Q1. How to do you deal with children that pull a face in the studio? I know it’s tougher than capturing moments out on location as it’s an enclosed space and quite unnatural, so any help would be much appreciated! – Rob, UK

A. You have answered your question yourself! It is much easier to photograph children outdoors – they are usually far happier and more interested!

However, in a studio, they may pull a face because they are shy, embarrassed, trying to get attention, or simply bored! If you keep the shoot changing constantly – different clothes, props, corners of the room, etc, and don’t let them get bored, you shouldn’t have a problem. Sometimes pulling a face looks really cute on a shot too! These tips will also work outdoors as they can still pull faces when not in a studio.

If you can’t get them to stop doing it, then the best thing would be to change what you are doing, and they will forget all about it – get them interested in something else – even if its going outside the studio to look at something – or help you with something – get them involved and they will become interested in you – ask them to help you sort your lights out – or teach them to put a reflector up and down – that usually makes them laugh and intrigues them.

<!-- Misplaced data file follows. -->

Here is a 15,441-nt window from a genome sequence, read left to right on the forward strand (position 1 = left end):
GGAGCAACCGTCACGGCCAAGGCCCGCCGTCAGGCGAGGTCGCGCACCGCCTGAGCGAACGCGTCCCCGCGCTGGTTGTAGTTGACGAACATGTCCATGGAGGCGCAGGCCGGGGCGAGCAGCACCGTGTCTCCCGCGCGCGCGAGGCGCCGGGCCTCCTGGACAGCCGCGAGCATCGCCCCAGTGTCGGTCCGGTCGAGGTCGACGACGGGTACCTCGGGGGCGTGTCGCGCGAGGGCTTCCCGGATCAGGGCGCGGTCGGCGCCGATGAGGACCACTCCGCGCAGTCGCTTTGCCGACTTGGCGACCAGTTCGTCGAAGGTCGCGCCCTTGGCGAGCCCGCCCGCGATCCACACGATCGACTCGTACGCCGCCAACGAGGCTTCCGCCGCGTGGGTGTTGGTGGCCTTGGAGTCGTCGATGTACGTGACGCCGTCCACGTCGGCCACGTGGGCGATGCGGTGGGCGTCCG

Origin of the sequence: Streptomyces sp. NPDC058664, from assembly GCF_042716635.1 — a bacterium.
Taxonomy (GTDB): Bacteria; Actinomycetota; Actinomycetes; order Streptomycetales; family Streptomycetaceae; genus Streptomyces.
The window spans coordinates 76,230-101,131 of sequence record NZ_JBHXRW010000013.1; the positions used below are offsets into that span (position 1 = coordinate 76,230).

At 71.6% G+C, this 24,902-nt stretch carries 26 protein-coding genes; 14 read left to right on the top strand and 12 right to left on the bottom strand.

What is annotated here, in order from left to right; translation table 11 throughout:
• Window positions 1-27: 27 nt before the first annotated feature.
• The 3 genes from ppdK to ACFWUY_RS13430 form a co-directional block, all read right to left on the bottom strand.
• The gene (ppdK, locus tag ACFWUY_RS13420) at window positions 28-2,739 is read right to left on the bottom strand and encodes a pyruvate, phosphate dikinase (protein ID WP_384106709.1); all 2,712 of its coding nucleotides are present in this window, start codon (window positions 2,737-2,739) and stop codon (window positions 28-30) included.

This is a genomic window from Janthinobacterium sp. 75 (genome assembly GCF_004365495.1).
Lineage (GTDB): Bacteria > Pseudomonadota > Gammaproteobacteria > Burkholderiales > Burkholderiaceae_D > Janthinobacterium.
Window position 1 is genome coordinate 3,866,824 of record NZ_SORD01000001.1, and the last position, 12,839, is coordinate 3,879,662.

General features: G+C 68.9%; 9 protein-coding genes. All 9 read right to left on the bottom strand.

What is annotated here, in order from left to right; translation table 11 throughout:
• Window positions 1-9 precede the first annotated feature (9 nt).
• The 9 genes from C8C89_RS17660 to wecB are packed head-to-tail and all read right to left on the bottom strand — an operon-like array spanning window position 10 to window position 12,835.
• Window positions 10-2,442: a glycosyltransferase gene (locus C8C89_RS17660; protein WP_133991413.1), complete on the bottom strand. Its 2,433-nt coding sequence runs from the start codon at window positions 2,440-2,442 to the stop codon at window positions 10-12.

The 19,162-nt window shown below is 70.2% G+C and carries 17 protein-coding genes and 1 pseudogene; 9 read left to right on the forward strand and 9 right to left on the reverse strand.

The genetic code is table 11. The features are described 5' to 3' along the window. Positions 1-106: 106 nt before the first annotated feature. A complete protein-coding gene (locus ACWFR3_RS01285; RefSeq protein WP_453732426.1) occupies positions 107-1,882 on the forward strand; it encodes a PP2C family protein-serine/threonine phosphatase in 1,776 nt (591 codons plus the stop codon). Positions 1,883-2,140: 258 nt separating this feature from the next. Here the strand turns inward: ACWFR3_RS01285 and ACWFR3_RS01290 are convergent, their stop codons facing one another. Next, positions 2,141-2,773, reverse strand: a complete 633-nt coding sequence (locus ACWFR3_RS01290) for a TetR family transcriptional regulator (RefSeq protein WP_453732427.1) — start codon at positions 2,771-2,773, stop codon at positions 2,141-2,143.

Annabel x

Q2. Why do some of my photos look like there is a tiny white layer between the subject and camera? When I reduce the brightness this effect kind of disappears. I am wondering if it’s the lens, the settings, the light or post-processing? – Slavi Begov, Bulgaria

A. This sounds like flare on the lens to me – do you use a lens shade? Very useful to stop the sun glaring onto the lens – and to stop rain in bad weather! It also protects the lens if you knock it on something – much better to damage the shade than the actual lens. Some lenses come with them in the box, but if not, you should be able to get one on line – they are very cheap, and very essential.

Annabel x